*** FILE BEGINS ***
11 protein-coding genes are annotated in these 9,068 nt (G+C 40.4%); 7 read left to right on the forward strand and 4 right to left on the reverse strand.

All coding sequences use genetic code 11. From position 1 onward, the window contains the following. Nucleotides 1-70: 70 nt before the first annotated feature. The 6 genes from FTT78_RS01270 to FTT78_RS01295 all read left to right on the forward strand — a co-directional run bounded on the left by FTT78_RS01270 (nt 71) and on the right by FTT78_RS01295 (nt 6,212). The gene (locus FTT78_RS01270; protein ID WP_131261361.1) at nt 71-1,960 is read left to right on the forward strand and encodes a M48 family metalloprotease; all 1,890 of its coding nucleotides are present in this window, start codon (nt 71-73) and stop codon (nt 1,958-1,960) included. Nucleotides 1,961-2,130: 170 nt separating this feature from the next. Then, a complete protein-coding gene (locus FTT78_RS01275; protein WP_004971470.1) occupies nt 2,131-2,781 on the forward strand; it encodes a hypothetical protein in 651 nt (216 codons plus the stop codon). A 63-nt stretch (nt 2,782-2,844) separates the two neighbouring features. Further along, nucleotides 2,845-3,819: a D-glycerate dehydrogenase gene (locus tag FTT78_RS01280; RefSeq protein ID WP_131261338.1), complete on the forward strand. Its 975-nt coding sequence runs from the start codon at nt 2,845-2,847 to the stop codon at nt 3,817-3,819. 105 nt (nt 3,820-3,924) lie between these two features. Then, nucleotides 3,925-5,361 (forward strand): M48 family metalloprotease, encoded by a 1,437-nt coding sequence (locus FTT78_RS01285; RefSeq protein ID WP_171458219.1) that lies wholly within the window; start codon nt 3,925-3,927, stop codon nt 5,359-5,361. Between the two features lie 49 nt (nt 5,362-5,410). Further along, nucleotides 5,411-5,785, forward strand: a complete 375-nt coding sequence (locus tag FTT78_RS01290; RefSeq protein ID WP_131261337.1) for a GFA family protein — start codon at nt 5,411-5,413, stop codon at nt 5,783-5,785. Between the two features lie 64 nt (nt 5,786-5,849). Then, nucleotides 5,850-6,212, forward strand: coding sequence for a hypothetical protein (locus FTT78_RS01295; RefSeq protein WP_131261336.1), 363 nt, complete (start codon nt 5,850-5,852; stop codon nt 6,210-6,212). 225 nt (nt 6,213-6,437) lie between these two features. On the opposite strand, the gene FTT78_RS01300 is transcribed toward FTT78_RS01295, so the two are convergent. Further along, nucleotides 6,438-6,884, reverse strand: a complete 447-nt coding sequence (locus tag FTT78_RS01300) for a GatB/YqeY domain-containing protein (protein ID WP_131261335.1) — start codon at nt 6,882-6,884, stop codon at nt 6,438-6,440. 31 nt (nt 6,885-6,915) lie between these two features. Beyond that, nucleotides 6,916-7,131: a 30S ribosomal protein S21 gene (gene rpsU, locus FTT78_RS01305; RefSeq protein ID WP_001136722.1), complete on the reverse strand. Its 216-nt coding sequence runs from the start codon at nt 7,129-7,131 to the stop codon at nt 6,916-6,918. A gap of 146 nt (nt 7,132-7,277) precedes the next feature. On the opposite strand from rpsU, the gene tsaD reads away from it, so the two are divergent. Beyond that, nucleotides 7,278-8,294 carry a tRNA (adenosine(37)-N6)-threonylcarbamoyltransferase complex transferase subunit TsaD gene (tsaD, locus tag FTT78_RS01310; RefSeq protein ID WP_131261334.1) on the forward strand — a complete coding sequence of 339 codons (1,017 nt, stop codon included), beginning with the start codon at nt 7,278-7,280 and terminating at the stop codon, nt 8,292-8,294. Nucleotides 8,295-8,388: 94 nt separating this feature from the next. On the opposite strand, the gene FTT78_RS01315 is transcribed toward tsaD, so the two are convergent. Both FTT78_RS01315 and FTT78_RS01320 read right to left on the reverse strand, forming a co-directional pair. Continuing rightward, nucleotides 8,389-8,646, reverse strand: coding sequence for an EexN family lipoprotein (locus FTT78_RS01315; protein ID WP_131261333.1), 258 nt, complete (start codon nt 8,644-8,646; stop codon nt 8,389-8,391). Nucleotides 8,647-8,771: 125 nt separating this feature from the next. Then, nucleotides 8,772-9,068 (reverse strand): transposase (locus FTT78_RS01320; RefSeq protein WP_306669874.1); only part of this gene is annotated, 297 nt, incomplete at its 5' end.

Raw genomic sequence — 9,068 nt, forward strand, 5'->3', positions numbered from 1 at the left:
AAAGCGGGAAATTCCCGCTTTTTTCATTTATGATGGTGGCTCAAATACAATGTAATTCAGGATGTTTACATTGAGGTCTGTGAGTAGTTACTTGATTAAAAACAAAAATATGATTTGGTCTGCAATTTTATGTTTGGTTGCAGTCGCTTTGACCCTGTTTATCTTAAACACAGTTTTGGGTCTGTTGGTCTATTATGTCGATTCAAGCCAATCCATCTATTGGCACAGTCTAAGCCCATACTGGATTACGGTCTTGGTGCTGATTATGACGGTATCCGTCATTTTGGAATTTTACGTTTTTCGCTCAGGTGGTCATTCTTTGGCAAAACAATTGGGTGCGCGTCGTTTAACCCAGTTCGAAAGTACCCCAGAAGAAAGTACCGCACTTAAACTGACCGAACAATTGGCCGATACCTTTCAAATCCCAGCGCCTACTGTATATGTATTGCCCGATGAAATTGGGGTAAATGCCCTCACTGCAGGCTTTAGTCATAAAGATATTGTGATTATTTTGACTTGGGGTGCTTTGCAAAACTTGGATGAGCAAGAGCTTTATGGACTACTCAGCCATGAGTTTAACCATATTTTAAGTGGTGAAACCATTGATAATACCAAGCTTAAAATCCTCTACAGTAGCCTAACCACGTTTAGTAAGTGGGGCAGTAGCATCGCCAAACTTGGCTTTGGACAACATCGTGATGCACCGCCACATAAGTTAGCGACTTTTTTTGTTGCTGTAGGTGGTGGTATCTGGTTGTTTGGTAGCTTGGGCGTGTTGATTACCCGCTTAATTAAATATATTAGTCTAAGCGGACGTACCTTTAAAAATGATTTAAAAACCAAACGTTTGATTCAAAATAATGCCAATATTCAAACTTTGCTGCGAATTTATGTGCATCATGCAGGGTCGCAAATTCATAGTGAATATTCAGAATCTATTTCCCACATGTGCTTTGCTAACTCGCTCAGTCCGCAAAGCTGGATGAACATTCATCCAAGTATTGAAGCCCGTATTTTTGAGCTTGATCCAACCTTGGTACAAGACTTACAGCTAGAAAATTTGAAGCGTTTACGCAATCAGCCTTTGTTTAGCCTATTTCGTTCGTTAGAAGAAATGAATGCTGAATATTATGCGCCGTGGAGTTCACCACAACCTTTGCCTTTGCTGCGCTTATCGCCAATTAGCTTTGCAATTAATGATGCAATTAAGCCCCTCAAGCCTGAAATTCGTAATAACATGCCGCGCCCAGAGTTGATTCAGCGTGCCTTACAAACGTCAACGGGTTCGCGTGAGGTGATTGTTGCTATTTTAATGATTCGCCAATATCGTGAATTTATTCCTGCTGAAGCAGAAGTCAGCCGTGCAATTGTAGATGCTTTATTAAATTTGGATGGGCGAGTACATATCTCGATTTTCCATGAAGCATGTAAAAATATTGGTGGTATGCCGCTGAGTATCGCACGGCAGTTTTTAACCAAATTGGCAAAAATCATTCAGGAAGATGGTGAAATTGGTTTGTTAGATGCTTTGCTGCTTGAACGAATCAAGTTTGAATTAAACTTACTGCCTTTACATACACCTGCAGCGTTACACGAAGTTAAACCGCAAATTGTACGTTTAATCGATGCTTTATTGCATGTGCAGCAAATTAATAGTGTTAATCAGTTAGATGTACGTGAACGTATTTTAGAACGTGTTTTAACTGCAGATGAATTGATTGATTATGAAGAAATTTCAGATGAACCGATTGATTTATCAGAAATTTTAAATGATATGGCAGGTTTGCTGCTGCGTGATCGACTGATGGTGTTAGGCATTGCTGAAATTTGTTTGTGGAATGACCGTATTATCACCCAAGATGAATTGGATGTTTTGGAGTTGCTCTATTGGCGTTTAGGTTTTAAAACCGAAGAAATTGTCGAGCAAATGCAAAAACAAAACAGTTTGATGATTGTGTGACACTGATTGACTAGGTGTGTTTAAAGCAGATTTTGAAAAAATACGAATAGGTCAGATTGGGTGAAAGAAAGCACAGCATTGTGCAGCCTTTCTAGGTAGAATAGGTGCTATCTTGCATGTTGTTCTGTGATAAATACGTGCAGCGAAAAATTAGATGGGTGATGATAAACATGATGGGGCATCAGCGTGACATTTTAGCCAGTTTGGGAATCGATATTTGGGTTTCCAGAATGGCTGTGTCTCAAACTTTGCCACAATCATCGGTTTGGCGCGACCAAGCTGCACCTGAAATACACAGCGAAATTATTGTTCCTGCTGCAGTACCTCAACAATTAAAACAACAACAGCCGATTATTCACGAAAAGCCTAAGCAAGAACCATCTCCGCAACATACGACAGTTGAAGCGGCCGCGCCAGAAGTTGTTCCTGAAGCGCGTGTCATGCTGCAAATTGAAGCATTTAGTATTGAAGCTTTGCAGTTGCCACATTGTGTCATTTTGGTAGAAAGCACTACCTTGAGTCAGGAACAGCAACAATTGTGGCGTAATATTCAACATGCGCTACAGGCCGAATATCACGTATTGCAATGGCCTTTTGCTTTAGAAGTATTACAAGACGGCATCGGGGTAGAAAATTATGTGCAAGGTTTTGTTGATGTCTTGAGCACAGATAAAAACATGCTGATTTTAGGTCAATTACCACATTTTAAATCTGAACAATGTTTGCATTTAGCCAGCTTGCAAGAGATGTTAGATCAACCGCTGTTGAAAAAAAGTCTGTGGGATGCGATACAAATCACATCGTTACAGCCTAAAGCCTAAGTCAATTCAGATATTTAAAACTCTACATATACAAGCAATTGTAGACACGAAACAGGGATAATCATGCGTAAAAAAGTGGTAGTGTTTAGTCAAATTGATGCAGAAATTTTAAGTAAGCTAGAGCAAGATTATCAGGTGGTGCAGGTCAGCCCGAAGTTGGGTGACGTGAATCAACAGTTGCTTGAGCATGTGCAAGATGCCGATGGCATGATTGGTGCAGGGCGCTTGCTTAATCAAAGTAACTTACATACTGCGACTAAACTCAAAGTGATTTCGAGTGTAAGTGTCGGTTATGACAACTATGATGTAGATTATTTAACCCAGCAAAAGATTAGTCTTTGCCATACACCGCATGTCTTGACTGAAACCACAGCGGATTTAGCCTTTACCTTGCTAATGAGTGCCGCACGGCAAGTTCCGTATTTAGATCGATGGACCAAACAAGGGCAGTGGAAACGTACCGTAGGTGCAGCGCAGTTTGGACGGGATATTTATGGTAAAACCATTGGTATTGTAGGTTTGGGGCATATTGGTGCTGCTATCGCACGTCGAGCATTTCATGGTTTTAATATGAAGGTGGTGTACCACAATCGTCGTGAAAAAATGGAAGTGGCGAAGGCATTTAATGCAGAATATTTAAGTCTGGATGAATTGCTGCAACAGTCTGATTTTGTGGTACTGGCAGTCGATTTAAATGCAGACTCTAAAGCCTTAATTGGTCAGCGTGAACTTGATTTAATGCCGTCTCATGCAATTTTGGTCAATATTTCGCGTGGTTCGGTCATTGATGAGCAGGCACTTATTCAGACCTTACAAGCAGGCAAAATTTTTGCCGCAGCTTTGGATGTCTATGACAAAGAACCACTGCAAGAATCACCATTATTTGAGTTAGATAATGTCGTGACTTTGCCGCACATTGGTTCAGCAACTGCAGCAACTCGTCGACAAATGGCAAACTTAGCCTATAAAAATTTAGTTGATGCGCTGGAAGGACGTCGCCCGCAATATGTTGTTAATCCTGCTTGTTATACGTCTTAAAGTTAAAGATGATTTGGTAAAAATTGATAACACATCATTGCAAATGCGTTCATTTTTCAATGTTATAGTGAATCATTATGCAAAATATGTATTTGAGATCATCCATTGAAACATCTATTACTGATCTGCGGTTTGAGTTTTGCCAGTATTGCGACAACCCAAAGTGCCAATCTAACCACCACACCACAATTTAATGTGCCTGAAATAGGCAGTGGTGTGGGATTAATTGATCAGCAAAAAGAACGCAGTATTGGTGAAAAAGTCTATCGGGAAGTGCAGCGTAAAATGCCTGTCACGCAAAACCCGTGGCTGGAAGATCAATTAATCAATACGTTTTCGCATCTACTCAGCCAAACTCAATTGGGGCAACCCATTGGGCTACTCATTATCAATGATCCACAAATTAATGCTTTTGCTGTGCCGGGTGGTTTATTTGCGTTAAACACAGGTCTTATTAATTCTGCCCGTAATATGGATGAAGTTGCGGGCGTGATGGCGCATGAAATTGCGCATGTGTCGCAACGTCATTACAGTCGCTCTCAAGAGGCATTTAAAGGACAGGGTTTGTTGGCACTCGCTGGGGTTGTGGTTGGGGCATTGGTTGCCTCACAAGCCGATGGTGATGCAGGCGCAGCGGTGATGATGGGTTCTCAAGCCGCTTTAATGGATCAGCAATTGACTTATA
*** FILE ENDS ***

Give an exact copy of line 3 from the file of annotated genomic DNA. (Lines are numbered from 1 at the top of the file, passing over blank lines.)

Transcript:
Raw genomic sequence — 9,068 nt, forward strand, 5'->3', positions numbered from 1 at the left: